**Baudhayana** was an Indian Mathematician who was born in 800 BC and dies in 740 BC. He was a Vedic brahmin priest. He is said to be the original founder of Pythagoras’s Theorem. He was the first-ever Indian Mathematician who came up with several concepts in Mathematics.

He was one of the mathematicians who used his mathematical skills in a practical way by being a skilled craftsman. The value of pi was first calculated by him.

Baudhayana has mentioned Pi even before the actually named as by and Pythagoras theorem was first used. Baudhāyana discovered Pythagoras at least 1000 years before Pythagoras was born. A shloka from the Śulbasûtra is proof that he had the concept of Pythagoras theorem in his mind even before the Pythagoras was actually made:

*“dīrghasyākṣaṇayā rajjuH pārśvamānī, tiryaDaM mānī,* *cha yatpṛthagbhUte kurutastadubhayāṅkaroti.”*

It means “A rope stretched along the length of the diagonal produces an area which the vertical and horizontal sides make together.”

also says that if x and y are two sides and z is the hypotenuse, such that ‘x’ is divisible by 4.

Then, z = (x – x/8) + y/2. (In all Pythagorean triplets, one of the two shorter sides should be at least be divisible by 4)

When constructing circular shapes, Bodhayana uses different approximations for π. Constructions are given which are equivalent to taking π equal to 676/225 (where 676/225 = 3.004), to 1156/361 (where 1156/361 = 3.202), 900/289 (where 900/289 = 3.114).

Bodhayana even tried to find a circle whose area is the same as that of a square.

*“Draw half its diagonal about the centre towards the East-West line; then describe a circle together with a third part of that which lies outside the square”.*

Bodhayana even figured out:

- Diagonals of a rhombus bisect at right angles,
- Diagonals of a rectangle bisect each other,
- The midpoints of a rectangle joined forms a rhombus whose area is half the rectangle, etc.
- The area of a square formed by joining the middle points of a square is half of the original.

He was just like the other Mathematicians who were born around 800 BC like Aryabhatta, Bhaskara, Varahamihira, Mahavira, Brahmagupta.

Table of Contents

## Baudhayana Books

He is the author of Sulbasutras. Śulbasûtra is one of the oldest books on advanced Mathematics. Sulbasutras is all about rules for religious rites. This book contains several important mathematical results. This book contains 3 chapters.

In all these 3 chapters, he has written how he has calculated the value of pi, calculated the square root of 2, and circled the area of the square and worked on Pythagoras theorem.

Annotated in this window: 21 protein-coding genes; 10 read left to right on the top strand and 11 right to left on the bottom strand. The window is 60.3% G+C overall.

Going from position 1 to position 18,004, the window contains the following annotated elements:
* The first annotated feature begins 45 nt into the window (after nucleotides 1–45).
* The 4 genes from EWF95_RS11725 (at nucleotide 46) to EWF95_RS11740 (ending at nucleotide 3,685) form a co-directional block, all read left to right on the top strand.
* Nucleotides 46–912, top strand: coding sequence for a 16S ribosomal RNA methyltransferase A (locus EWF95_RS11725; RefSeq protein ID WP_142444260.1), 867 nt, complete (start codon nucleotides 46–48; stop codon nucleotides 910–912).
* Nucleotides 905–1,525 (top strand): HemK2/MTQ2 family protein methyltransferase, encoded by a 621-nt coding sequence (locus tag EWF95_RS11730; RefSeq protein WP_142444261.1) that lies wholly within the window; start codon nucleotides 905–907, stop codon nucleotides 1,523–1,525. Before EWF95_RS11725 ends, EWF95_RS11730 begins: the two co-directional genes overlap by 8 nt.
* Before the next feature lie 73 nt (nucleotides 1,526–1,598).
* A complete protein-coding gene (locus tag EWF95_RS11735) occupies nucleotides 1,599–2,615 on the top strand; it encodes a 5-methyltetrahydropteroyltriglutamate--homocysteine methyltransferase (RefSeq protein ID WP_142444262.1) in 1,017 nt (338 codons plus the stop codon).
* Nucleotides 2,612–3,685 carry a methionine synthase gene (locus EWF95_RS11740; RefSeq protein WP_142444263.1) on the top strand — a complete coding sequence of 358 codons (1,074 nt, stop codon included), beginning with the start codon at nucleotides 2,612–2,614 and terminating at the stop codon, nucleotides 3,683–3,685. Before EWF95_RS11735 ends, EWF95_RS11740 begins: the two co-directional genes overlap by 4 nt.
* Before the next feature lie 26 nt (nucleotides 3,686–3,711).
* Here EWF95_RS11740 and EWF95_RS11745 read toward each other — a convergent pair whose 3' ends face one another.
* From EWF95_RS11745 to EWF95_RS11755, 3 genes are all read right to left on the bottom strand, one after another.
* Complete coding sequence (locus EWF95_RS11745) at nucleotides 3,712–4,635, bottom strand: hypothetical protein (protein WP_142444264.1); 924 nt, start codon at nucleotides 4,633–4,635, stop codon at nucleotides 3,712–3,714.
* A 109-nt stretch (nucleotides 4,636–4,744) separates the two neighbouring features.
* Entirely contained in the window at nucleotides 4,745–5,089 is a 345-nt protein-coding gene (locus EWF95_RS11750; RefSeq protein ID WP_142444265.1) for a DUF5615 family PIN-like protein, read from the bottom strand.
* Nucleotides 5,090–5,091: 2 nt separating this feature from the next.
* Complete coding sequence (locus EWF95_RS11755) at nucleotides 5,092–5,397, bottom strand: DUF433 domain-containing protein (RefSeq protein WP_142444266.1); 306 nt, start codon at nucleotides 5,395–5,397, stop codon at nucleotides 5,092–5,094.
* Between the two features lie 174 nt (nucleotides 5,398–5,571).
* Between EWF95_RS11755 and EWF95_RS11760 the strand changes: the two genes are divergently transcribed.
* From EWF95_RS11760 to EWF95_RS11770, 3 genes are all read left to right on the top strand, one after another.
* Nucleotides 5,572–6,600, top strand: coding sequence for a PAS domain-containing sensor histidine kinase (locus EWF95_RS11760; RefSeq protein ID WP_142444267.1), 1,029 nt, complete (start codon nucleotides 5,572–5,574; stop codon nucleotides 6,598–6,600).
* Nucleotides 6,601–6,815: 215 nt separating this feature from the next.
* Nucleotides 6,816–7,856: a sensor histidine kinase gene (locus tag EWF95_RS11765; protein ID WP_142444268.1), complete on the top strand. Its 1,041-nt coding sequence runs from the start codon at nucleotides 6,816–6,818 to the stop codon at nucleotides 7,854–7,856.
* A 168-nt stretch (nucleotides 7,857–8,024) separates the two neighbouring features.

This book has geometric solutions of a linear equation in a single unknown. Quadratic equations of the forms ax^{2} = cax2=c and ax^{2} + bx = cax2+bx=c. Approximate value for √2 is given in Chapter 1 verse 61 of this book. According to him, value for √2 is 1 + 1/3 + 1/(3×4) – 1/(3×4×34)= 577/408 which is 1.414215686 which is correct up to five decimal places.

Baudhayana has written several Sutras. These** sūtras** were written in Sanskrit. These sutras cover topics based on dharma, mathematics, daily ritual, etc.

The Baudhayana sutras consist of six texts:

- the
*Śulbasûtra*in 3*Adhyāyas*. - the
*Dvaidhasûtra*in 4*Praśnas*, - the
*Dharmasûtra*in 4*Praśnas* - the
*Śrautasûtra*, probably in 19*Praśnas* - the Grihyasutra in 4
*Praśnas*, - the
*Karmāntasûtra*in 20*Adhyāyas*

The ** Baudhāyana Śulbasûtra** contains several early mathematical results, like the square root of 2 and the Pythagorean theorem.

## Contributions of Baudhayana in Mathematics

- He has done research on Circle, Square, Rectangle, Triangle.
- Discovered π to some degree of precision.
- He is the earliest founder of Pythagoras’s Theorem.
- He judged the square root of 2 to five decimal places of accuracy.

## Interesting facts about Baudhayana

- He was a priest and a brahmin. He used to perform Yogas with other Sages.
- He had mentioned about the Pythagoras theorem 1000 years even before the name was actually coined.
- His book, Sulbasutras is one of the oldest mathematical books.

To know more about this great Indian Mathematician, read the article written by Cornell University.

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